Jan 20, 2022 - Politics & Policy

Mitch McConnell's remarks on Black voters raise ire

Senate Minority Leader Mitch McConnell (R-KY) speaks to reporters following a Senate Republican Policy Luncheon on Capitol Hill on January 04, 2022 in Washington, DC.

Senate Minority Leader Mitch McConnell during a Capitol Hill news conference earlier this year. Photo: Anna Moneymaker/Getty Images

Senate Minority Leader Mitch McConnell (R-Ky.) has been widely criticized for comments he made this week about Black American voters.

Driving the news: When asked by a reporter Wednesday about concerns among voters of color, McConnell said "the concern is misplaced, because if you look at the statistics, Black American voters are voting in just as high a percentage as Americans."

  • McConnell's comment came after Congress failed to pass the Freedom to Vote Act and the John Lewis Voting Rights Advancement Act.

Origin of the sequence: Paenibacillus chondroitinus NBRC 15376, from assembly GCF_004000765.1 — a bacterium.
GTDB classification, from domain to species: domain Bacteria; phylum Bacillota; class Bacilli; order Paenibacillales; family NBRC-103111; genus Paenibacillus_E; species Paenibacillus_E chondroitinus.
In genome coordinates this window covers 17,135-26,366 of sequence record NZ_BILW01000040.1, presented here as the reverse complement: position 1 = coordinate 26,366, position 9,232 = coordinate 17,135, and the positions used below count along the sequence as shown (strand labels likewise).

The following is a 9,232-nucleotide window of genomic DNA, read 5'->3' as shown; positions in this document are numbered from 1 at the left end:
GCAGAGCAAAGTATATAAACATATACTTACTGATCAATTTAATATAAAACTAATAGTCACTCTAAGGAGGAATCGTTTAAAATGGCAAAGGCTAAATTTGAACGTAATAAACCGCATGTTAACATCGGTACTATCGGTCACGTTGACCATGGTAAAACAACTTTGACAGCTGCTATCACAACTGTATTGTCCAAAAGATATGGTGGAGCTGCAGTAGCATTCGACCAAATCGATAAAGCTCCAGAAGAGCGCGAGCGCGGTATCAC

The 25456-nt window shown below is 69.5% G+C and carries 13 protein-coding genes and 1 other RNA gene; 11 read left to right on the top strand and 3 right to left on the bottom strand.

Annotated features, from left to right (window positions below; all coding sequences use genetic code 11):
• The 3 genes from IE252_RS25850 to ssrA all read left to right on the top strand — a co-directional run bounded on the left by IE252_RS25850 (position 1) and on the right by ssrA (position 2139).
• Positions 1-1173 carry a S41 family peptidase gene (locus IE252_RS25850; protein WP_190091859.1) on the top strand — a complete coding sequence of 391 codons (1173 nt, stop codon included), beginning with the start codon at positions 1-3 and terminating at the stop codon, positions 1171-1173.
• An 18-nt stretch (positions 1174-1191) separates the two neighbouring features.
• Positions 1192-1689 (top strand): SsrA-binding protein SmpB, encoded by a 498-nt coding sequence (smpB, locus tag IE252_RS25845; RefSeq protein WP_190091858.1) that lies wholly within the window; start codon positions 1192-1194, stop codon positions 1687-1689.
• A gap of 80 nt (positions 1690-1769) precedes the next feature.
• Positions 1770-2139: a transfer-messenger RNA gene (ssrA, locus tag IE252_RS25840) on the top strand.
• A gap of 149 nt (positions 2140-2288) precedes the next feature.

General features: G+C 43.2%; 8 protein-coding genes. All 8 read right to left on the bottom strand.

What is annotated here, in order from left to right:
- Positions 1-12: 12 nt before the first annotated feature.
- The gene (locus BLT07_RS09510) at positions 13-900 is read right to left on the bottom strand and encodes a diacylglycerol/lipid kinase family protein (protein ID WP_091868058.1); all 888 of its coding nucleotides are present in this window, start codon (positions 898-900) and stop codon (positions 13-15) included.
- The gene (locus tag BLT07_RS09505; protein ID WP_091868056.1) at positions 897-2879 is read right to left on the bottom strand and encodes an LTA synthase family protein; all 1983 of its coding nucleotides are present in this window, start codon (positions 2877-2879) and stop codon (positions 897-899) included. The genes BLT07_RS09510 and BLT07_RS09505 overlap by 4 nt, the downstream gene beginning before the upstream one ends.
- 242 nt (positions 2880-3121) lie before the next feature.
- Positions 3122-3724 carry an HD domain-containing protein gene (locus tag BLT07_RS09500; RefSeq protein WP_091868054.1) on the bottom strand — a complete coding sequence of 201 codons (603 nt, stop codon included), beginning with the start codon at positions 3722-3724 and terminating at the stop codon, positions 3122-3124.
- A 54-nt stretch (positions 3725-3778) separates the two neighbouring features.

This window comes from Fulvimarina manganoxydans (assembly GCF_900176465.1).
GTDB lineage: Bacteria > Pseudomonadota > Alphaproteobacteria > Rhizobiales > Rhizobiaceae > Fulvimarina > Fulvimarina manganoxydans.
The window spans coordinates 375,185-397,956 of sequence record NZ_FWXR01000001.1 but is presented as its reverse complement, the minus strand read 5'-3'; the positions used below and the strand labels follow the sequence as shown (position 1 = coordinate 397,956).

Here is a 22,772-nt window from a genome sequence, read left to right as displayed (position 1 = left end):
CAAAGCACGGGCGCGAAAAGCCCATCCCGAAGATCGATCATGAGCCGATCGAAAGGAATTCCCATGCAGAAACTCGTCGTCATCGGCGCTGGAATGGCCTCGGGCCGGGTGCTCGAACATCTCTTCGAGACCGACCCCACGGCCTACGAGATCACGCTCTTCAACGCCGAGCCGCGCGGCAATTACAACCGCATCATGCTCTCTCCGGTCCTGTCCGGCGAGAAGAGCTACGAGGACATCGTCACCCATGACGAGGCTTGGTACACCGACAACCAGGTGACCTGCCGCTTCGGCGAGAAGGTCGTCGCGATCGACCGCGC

• A McConnell spokesperson said McConnell meant to say "other Americans" not just "Americans," according to CNN.

What they're saying: Rep. Donald McEachin (D-Va.), who is Black, wrote to McConnell on Thursday, saying that his "inability to recognize us as Americans is appalling and deeply disturbing."

  • "This is 2022 and being American is not synonymous with looking or thinking like you," McEachin said. "African Americans are, in fact, American citizens deserving of our recognition, respect and equal protections under the law."
  • Rep. Bobby Rush (D- Ill.), tweeted Thursday: "African Americans ARE Americans. #MitchPlease."
  • Former Kentucky state Rep. Charles Booker, who is running for the U.S. Senate, said in a Twitter post Wednesday, "I need you to understand that this is who Mitch McConnell is. Being Black doesn’t make you less of an American, no matter what this craven man thinks."
  • The Congressional Black Caucus tweeted on Thursday, "It's definitely giving #MitchPlease. African Americans are ARE Americans, 365 days a year!"
  • Representatives for McConnell did not immediately respond to Axios' request for comment.
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